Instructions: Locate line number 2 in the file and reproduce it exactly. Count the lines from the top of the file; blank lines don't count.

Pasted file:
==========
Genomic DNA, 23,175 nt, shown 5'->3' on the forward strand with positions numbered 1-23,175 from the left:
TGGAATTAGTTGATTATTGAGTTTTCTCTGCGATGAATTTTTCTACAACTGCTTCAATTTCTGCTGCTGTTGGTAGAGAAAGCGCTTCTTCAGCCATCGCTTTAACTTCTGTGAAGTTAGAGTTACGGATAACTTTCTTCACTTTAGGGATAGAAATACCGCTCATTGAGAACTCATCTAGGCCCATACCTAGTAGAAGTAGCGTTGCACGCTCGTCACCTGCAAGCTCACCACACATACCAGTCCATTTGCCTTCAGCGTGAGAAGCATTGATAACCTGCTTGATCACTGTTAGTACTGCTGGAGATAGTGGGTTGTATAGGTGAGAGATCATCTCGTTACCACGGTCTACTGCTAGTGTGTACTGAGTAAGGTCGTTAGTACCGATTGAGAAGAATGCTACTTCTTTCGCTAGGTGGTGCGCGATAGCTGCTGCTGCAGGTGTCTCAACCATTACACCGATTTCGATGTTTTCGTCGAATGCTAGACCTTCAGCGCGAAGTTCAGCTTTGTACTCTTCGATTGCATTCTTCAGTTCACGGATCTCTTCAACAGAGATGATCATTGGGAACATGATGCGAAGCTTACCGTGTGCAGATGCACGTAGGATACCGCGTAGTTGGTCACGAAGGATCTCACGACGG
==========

TGGAATTAGTTGATTATTGAGTTTTCTCTGCGATGAATTTTTCTACAACTGCTTCAATTTCTGCTGCTGTTGGTAGAGAAAGCGCTTCTTCAGCCATCGCTTTAACTTCTGTGAAGTTAGAGTTACGGATAACTTTCTTCACTTTAGGGATAGAAATACCGCTCATTGAGAACTCATCTAGGCCCATACCTAGTAGAAGTAGCGTTGCACGCTCGTCACCTGCAAGCTCACCACACATACCAGTCCATTTGCCTTCAGCGTGAGAAGCATTGATAACCTGCTTGATCACTGTTAGTACTGCTGGAGATAGTGGGTTGTATAGGTGAGAGATCATCTCGTTACCACGGTCTACTGCTAGTGTGTACTGAGTAAGGTCGTTAGTACCGATTGAGAAGAATGCTACTTCTTTCGCTAGGTGGTGCGCGATAGCTGCTGCTGCAGGTGTCTCAACCATTACACCGATTTCGATGTTTTCGTCGAATGCTAGACCTTCAGCGCGAAGTTCAGCTTTGTACTCTTCGATTGCATTCTTCAGTTCACGGATCTCTTCAACAGAGATGATCATTGGGAACATGATGCGAAGCTTACCGTGTGCAGATGCACGTAGGATACCGCGTAGTTGGTCACGAAGGATCTCACGACGG